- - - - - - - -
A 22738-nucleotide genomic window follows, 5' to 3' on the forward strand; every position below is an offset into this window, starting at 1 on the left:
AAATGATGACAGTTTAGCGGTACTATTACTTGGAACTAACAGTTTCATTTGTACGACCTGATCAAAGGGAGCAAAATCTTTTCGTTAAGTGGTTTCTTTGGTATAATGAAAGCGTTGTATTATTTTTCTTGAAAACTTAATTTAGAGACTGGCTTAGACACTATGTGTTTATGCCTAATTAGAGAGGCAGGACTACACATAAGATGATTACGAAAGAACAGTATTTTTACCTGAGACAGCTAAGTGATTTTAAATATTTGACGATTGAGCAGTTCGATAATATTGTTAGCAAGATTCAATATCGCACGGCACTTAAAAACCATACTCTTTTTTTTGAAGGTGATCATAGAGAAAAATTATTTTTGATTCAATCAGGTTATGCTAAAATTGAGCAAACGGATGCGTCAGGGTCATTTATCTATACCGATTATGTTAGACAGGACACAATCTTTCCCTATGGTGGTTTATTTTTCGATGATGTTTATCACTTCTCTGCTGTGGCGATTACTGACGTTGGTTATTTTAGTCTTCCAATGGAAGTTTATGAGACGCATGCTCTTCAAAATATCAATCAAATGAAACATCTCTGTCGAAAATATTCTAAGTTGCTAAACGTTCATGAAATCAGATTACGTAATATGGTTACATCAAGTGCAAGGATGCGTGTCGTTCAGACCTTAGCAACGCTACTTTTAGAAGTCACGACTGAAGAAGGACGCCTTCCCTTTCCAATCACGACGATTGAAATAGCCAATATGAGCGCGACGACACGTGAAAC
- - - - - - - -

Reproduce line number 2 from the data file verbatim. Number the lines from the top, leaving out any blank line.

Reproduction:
AAATGATGACAGTTTAGCGGTACTATTACTTGGAACTAACAGTTTCATTTGTACGACCTGATCAAAGGGAGCAAAATCTTTTCGTTAAGTGGTTTCTTTGGTATAATGAAAGCGTTGTATTATTTTTCTTGAAAACTTAATTTAGAGACTGGCTTAGACACTATGTGTTTATGCCTAATTAGAGAGGCAGGACTACACATAAGATGATTACGAAAGAACAGTATTTTTACCTGAGACAGCTAAGTGATTTTAAATATTTGACGATTGAGCAGTTCGATAATATTGTTAGCAAGATTCAATATCGCACGGCACTTAAAAACCATACTCTTTTTTTTGAAGGTGATCATAGAGAAAAATTATTTTTGATTCAATCAGGTTATGCTAAAATTGAGCAAACGGATGCGTCAGGGTCATTTATCTATACCGATTATGTTAGACAGGACACAATCTTTCCCTATGGTGGTTTATTTTTCGATGATGTTTATCACTTCTCTGCTGTGGCGATTACTGACGTTGGTTATTTTAGTCTTCCAATGGAAGTTTATGAGACGCATGCTCTTCAAAATATCAATCAAATGAAACATCTCTGTCGAAAATATTCTAAGTTGCTAAACGTTCATGAAATCAGATTACGTAATATGGTTACATCAAGTGCAAGGATGCGTGTCGTTCAGACCTTAGCAACGCTACTTTTAGAAGTCACGACTGAAGAAGGACGCCTTCCCTTTCCAATCACGACGATTGAAATAGCCAATATGAGCGCGACGACACGTGAAAC